SEO for Ruby on Rails
Now that the NotSleepy camp is actively switching to mostly Rails development for our web apps I’ve been exploring how to accomplish the typical onpage stuff commonly needed with PHP and JSP to get Googlebot and Slurp to snuggle up all cozy with your site. The following tips are just a way to use Rails to accomplish common tasks you should be comfortable with in your current choice of web app/language.
Search Engine Friendly URLs
NO MORE MOD_REWRITE! Boy that feels good to scream. I’m sure many a SEO will agree that Mr. Ralf S. Engelschall’s creation was a beautiful one when he came up with the ‘Swiss Army knife of URL manipulation’ but damn it can be so difficult to debug. I also find it cumbersome to have to manage my URL functionality outside of my application code. This is especially difficult to manage when you have multiple developers working on different operating systems, filepaths, and httpd.confs.
Lets say you had a list of companies you wanted to display but instead of a dynamic URL like
you wanted to show a nice static URL like
In your company list view you would create a link to a company like so:
:name => company.name.downcase.gsub(/ /, ‘-’)) %>>
<%= company.name %>
Then in your config/routes.rb file you will add just one line:
map.companyshow ‘company/:id/:name’, :controller => ‘company’, :action => ’show’
Now your clean URL’s will work no matter where your app is deployed whether its a naive developer still stuck on Windows or a test server running SuSE.
UPDATE: This is not a good solution for clean URLs. Better Answer:
Newer post for search engine friendly URL’s
The permanant 301 redirect is the hammer in the SEO toolbox; a must for moving a nasty site written in ASP to a slick new CMS or for simply making sure that all non-www requests get redirected to www.yourdomain.com. Based on recent conversations with a friend from the darker side of the aisle, it appears that the big GOOG still isn’t doing a great job of dealing with 302 redirects so make sure you get it right.
First generate a controller just for handling your redirects:
ruby script/generate controller Redir
Edit that controller so it looks like so:
class RedirController < ApplicationController
headers["Status"] = "301 Moved Permanently"
Finally create a new route for your old URL to the new URL in the config/routes.rb
map.connect '/someoldcrap.asp', :controller => ‘redir’, :newurl => ‘/sweet-new-url’
This is just a simple one-to-one redirect but you could easily extend this to something dynamic like we did in the end of the SEOBook 301 redirects post by adding a function to dynamically determine where to redirect to and placing it in helpers/redir_helper.rb.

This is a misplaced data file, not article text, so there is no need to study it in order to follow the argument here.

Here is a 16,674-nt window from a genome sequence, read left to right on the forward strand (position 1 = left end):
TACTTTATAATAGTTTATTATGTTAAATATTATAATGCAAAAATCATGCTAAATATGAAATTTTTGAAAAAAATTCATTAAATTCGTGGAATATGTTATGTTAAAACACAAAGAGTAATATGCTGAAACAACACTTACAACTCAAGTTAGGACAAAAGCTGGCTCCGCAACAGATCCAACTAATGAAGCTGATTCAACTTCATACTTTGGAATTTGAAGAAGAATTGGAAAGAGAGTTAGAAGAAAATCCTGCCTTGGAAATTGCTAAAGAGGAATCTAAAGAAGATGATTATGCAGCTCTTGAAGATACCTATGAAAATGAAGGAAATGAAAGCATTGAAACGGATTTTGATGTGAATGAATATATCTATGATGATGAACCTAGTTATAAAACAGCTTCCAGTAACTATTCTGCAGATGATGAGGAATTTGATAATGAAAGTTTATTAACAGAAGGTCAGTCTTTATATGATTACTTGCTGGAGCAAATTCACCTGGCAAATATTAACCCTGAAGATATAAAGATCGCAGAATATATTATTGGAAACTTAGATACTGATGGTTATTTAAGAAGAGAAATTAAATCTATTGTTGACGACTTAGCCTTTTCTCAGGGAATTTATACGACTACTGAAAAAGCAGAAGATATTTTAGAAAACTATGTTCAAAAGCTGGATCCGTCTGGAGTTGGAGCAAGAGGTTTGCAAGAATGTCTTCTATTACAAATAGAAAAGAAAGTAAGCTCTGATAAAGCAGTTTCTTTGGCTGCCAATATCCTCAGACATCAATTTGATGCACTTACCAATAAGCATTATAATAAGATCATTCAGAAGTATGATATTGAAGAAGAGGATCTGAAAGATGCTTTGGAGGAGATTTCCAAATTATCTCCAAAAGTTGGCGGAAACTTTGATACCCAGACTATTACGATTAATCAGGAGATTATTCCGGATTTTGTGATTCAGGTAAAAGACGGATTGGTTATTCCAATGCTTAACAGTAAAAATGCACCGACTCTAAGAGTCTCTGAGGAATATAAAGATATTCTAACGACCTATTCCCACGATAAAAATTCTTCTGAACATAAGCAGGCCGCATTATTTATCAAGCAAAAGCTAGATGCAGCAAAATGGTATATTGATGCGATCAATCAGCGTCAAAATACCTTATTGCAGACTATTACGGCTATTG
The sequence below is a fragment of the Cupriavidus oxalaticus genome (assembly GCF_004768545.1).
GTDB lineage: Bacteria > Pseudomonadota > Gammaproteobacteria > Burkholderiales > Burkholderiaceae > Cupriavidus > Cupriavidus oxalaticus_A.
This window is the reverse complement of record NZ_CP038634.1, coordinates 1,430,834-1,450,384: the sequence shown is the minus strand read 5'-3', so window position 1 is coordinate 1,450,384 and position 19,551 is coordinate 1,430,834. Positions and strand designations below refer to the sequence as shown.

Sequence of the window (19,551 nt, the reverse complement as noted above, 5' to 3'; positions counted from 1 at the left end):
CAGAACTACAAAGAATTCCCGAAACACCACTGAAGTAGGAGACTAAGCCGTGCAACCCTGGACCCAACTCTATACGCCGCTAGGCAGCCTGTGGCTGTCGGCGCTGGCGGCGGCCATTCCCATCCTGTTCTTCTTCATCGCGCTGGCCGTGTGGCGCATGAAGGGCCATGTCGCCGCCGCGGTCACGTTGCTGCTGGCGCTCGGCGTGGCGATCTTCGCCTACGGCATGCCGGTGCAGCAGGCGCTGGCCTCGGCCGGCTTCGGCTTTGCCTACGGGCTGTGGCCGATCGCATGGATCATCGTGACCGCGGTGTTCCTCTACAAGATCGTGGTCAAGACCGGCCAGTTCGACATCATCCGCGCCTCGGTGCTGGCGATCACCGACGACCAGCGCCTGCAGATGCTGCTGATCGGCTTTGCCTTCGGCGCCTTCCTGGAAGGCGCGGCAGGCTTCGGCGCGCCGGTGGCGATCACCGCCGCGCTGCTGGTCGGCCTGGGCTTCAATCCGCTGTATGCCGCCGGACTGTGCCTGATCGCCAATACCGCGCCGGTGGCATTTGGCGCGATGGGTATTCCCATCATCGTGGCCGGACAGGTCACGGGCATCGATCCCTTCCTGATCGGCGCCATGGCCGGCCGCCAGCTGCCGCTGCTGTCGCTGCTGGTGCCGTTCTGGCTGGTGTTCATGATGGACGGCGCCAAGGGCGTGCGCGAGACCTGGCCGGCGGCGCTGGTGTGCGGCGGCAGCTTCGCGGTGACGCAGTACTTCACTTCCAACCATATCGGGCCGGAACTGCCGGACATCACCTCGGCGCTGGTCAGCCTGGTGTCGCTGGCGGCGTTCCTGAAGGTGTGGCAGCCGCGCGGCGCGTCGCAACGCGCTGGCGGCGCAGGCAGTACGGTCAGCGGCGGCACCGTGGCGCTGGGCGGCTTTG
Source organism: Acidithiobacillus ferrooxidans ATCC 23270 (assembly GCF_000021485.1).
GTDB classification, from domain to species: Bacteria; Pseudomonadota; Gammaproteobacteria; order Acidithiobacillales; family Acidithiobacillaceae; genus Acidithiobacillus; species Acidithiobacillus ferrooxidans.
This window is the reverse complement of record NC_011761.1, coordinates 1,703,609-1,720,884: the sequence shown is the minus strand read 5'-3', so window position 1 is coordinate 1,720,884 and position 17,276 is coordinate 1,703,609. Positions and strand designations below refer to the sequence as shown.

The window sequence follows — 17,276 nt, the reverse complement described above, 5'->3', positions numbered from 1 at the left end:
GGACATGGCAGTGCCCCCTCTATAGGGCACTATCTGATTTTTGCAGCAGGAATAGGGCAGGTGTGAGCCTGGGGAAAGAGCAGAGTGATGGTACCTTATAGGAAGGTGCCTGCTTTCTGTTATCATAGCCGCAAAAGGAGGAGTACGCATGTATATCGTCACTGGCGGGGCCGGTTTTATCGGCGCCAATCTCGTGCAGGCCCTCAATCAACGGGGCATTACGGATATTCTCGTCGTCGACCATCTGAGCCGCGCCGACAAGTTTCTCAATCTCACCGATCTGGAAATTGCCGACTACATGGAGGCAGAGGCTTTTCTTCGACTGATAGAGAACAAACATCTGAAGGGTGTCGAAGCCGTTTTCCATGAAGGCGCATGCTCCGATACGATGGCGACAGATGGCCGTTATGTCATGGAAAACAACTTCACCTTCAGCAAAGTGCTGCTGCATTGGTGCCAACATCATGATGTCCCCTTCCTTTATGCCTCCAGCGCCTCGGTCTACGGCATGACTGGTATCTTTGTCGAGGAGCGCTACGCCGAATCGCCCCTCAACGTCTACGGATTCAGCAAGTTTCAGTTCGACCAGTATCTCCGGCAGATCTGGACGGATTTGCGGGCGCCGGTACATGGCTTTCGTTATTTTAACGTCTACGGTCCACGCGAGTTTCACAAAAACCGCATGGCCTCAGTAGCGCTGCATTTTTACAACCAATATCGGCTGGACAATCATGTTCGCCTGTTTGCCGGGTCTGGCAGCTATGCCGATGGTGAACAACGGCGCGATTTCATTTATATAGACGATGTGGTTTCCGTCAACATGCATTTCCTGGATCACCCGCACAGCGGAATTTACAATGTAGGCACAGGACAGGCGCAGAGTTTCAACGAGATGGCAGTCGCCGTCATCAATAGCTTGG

Boost Your Page Load Speed with Page Caching
This one isn’t so much a SEO thing as it is a general user experience nicety but I don’t think it hurts you in the SERP’s to have fast loading pages and it will definitely help your conversions if your visitors can see the full page before their super-short-American-attention-span decides to go look for Lindsay Lohan pics.
How simple is this!?
class SomeController < ApplicationController
caches_page :index, :view, :list
In the above example Rails will cache the view for index, view, and list by creating a flat file in public and serving that file up until you explicitly invalidate the cache in your controller during an action such as an update.
Problems with Ruby on Rails page caching:
Page caching does not work with pages that have dynamic query strings but of course you shouldn’t need query strings if you use the static URL’s I detailed in the first segment of this post. Page caching also doesn’t work if you are dealing with pages that require authentication or rights management but of course you can’t cache information in any environment that requires such checking.
Dont’ Worry About Session ID’s and URL Rewriting
With PHP one of the many things a SEO has to remember to check for is nasty URL rewriting in which session ID’s are appended to the URL via standard URL rewriting and look like this:
You often see it visible in URL’s of apps such as PHPBB and those session ID’s on the URL mean that Google, Y!, MSN bots see an infinite number of indexable URLs on your site and either bail on any attempt to index the relevant content or simply dampen your rankings.
According to Lee Nussbaum Rails handles sesssions as follows:
- creates a cookie using an MD5 hash of data with tolerable amounts of entropy, though more would be desirable.
- seems to avoid session fixation attacks by taking session IDs only in cookies (which are basically site-specific) and not in links (which can be used to communicate information cross-site).
- * makes a store for session state (e.g., @session['user']) available on the server, where it is found by session id and not subject to manipulation by the user.
@useragent = @request.user_agent
if @useragent.downcase =~ /googlebot/
<%= render :partial => ‘bot’ %>
<%= render :partial => ‘notabot’ %>
A partial is a beautiful feature built into Rails that lets you stick with the DRY principle even at the presentation level by allowing you to create chunks of HTML and Ruby that can be reused in multiple places (such as a contact form). In the above code, we choose a partial to show based on whether or not the request came from Googlebot. I am sure there is a way to do with this without the <%= and so many open/close rails tags but I don't know it. If you do, please leave a comment.
Have some questions about Ruby on Rails and SEO? Post them in a comment and we’ll try to work them out.